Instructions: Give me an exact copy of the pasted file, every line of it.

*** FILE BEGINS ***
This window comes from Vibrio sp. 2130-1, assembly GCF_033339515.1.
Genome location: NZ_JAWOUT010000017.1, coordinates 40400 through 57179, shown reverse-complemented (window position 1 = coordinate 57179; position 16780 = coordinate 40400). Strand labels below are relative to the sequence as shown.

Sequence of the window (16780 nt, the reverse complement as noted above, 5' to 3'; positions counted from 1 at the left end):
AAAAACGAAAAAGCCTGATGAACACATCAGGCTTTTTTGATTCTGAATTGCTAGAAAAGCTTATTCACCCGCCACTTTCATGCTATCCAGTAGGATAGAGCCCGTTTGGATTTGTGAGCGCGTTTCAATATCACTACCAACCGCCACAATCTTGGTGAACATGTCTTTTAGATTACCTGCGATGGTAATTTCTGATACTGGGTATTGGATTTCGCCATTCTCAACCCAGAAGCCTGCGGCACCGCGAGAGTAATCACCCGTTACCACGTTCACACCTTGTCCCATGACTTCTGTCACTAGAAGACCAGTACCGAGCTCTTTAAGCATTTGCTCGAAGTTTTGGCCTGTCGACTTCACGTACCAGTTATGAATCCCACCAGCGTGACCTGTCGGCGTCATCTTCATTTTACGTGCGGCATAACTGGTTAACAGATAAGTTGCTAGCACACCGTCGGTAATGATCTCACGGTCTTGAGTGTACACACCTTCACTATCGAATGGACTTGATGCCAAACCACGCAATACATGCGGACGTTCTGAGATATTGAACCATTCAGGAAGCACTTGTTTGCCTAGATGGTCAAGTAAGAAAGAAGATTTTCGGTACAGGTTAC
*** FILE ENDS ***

This window comes from Vibrio sp. 2130-1, assembly GCF_033339515.1.
Genome location: NZ_JAWOUT010000017.1, coordinates 40400 through 57179, shown reverse-complemented (window position 1 = coordinate 57179; position 16780 = coordinate 40400). Strand labels below are relative to the sequence as shown.

Sequence of the window (16780 nt, the reverse complement as noted above, 5' to 3'; positions counted from 1 at the left end):
AAAAACGAAAAAGCCTGATGAACACATCAGGCTTTTTTGATTCTGAATTGCTAGAAAAGCTTATTCACCCGCCACTTTCATGCTATCCAGTAGGATAGAGCCCGTTTGGATTTGTGAGCGCGTTTCAATATCACTACCAACCGCCACAATCTTGGTGAACATGTCTTTTAGATTACCTGCGATGGTAATTTCTGATACTGGGTATTGGATTTCGCCATTCTCAACCCAGAAGCCTGCGGCACCGCGAGAGTAATCACCCGTTACCACGTTCACACCTTGTCCCATGACTTCTGTCACTAGAAGACCAGTACCGAGCTCTTTAAGCATTTGCTCGAAGTTTTGGCCTGTCGACTTCACGTACCAGTTATGAATCCCACCAGCGTGACCTGTCGGCGTCATCTTCATTTTACGTGCGGCATAACTGGTTAACAGATAAGTTGCTAGCACACCGTCGGTAATGATCTCACGGTCTTGAGTGTACACACCTTCACTATCGAATGGACTTGATGCCAAACCACGCAATACATGCGGACGTTCTGAGATATTGAACCATTCAGGAAGCACTTGTTTGCCTAGATGGTCAAGTAAGAAAGAAGATTTTCGGTACAGGTTAC